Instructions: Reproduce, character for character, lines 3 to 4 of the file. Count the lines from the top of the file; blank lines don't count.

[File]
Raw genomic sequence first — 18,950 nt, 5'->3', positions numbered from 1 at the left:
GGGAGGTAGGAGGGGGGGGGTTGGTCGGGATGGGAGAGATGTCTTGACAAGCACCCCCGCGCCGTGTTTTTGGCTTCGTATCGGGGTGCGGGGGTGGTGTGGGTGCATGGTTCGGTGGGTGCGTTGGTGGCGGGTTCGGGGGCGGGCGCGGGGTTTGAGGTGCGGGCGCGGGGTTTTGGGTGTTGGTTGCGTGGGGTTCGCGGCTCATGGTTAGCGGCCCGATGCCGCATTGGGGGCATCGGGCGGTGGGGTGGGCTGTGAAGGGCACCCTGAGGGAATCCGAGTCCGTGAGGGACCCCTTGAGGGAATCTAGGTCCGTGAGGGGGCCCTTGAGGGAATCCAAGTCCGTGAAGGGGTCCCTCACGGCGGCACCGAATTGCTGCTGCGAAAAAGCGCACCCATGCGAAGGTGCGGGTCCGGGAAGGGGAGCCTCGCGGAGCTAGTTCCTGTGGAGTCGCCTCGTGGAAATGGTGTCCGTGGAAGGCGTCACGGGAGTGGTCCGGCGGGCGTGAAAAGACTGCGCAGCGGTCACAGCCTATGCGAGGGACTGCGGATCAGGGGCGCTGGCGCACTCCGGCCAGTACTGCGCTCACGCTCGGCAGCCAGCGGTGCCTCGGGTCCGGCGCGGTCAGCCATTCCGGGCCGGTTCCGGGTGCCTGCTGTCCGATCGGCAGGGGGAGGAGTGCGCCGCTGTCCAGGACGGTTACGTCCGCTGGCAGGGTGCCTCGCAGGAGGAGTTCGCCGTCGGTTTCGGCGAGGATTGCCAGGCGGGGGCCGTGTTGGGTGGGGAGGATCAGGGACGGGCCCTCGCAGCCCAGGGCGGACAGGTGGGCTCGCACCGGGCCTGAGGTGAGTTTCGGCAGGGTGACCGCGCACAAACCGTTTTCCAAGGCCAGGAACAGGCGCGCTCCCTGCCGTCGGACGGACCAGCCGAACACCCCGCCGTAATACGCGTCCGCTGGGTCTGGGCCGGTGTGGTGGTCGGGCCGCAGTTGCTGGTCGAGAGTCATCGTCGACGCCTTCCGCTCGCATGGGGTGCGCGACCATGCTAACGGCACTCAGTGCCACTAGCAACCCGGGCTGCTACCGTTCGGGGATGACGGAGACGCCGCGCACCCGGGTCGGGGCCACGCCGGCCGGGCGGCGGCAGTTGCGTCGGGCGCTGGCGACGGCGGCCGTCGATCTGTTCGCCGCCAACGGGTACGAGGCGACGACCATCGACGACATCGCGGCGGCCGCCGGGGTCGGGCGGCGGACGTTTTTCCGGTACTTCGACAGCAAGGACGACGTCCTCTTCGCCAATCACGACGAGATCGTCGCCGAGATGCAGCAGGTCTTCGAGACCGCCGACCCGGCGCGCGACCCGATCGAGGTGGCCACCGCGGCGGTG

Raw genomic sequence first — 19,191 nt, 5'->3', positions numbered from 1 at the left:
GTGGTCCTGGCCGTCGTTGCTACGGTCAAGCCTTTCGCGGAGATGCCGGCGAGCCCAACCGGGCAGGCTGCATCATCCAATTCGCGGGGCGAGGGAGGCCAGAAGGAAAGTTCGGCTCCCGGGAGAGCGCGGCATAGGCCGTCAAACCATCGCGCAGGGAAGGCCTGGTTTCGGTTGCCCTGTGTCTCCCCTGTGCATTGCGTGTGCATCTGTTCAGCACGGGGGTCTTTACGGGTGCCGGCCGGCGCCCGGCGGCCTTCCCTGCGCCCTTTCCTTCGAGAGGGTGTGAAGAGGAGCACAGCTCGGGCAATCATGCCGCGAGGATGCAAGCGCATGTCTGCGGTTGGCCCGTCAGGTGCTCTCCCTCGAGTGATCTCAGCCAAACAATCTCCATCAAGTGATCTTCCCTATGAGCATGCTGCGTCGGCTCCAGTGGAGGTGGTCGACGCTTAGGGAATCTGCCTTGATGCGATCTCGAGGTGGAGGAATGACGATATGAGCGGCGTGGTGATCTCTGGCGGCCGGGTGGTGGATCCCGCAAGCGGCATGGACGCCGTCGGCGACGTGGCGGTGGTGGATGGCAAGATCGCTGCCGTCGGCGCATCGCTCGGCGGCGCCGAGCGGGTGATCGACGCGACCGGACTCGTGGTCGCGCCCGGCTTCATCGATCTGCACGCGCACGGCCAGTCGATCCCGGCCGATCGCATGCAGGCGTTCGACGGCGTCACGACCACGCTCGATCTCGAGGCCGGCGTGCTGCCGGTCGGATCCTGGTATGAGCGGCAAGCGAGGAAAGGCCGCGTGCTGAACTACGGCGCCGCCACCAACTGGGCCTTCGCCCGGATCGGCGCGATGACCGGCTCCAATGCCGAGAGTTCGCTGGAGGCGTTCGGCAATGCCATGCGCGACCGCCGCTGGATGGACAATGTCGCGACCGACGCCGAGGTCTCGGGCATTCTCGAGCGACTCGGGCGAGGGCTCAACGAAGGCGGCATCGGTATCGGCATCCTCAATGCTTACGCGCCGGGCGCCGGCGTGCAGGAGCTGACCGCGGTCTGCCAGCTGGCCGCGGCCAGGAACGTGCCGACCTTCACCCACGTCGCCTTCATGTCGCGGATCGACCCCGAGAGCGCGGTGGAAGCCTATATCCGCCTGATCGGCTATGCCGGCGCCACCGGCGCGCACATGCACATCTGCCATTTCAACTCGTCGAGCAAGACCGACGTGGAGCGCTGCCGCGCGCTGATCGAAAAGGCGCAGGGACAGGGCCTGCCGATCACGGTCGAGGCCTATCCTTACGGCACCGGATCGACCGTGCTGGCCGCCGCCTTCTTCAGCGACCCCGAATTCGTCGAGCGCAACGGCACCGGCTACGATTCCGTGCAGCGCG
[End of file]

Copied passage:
Raw genomic sequence first — 19,191 nt, 5'->3', positions numbered from 1 at the left:
GTGGTCCTGGCCGTCGTTGCTACGGTCAAGCCTTTCGCGGAGATGCCGGCGAGCCCAACCGGGCAGGCTGCATCATCCAATTCGCGGGGCGAGGGAGGCCAGAAGGAAAGTTCGGCTCCCGGGAGAGCGCGGCATAGGCCGTCAAACCATCGCGCAGGGAAGGCCTGGTTTCGGTTGCCCTGTGTCTCCCCTGTGCATTGCGTGTGCATCTGTTCAGCACGGGGGTCTTTACGGGTGCCGGCCGGCGCCCGGCGGCCTTCCCTGCGCCCTTTCCTTCGAGAGGGTGTGAAGAGGAGCACAGCTCGGGCAATCATGCCGCGAGGATGCAAGCGCATGTCTGCGGTTGGCCCGTCAGGTGCTCTCCCTCGAGTGATCTCAGCCAAACAATCTCCATCAAGTGATCTTCCCTATGAGCATGCTGCGTCGGCTCCAGTGGAGGTGGTCGACGCTTAGGGAATCTGCCTTGATGCGATCTCGAGGTGGAGGAATGACGATATGAGCGGCGTGGTGATCTCTGGCGGCCGGGTGGTGGATCCCGCAAGCGGCATGGACGCCGTCGGCGACGTGGCGGTGGTGGATGGCAAGATCGCTGCCGTCGGCGCATCGCTCGGCGGCGCCGAGCGGGTGATCGACGCGACCGGACTCGTGGTCGCGCCCGGCTTCATCGATCTGCACGCGCACGGCCAGTCGATCCCGGCCGATCGCATGCAGGCGTTCGACGGCGTCACGACCACGCTCGATCTCGAGGCCGGCGTGCTGCCGGTCGGATCCTGGTATGAGCGGCAAGCGAGGAAAGGCCGCGTGCTGAACTACGGCGCCGCCACCAACTGGGCCTTCGCCCGGATCGGCGCGATGACCGGCTCCAATGCCGAGAGTTCGCTGGAGGCGTTCGGCAATGCCATGCGCGACCGCCGCTGGATGGACAATGTCGCGACCGACGCCGAGGTCTCGGGCATTCTCGAGCGACTCGGGCGAGGGCTCAACGAAGGCGGCATCGGTATCGGCATCCTCAATGCTTACGCGCCGGGCGCCGGCGTGCAGGAGCTGACCGCGGTCTGCCAGCTGGCCGCGGCCAGGAACGTGCCGACCTTCACCCACGTCGCCTTCATGTCGCGGATCGACCCCGAGAGCGCGGTGGAAGCCTATATCCGCCTGATCGGCTATGCCGGCGCCACCGGCGCGCACATGCACATCTGCCATTTCAACTCGTCGAGCAAGACCGACGTGGAGCGCTGCCGCGCGCTGATCGAAAAGGCGCAGGGACAGGGCCTGCCGATCACGGTCGAGGCCTATCCTTACGGCACCGGATCGACCGTGCTGGCCGCCGCCTTCTTCAGCGACCCCGAATTCGTCGAGCGCAACGGCACCGGCTACGATTCCGTGCAGCGCG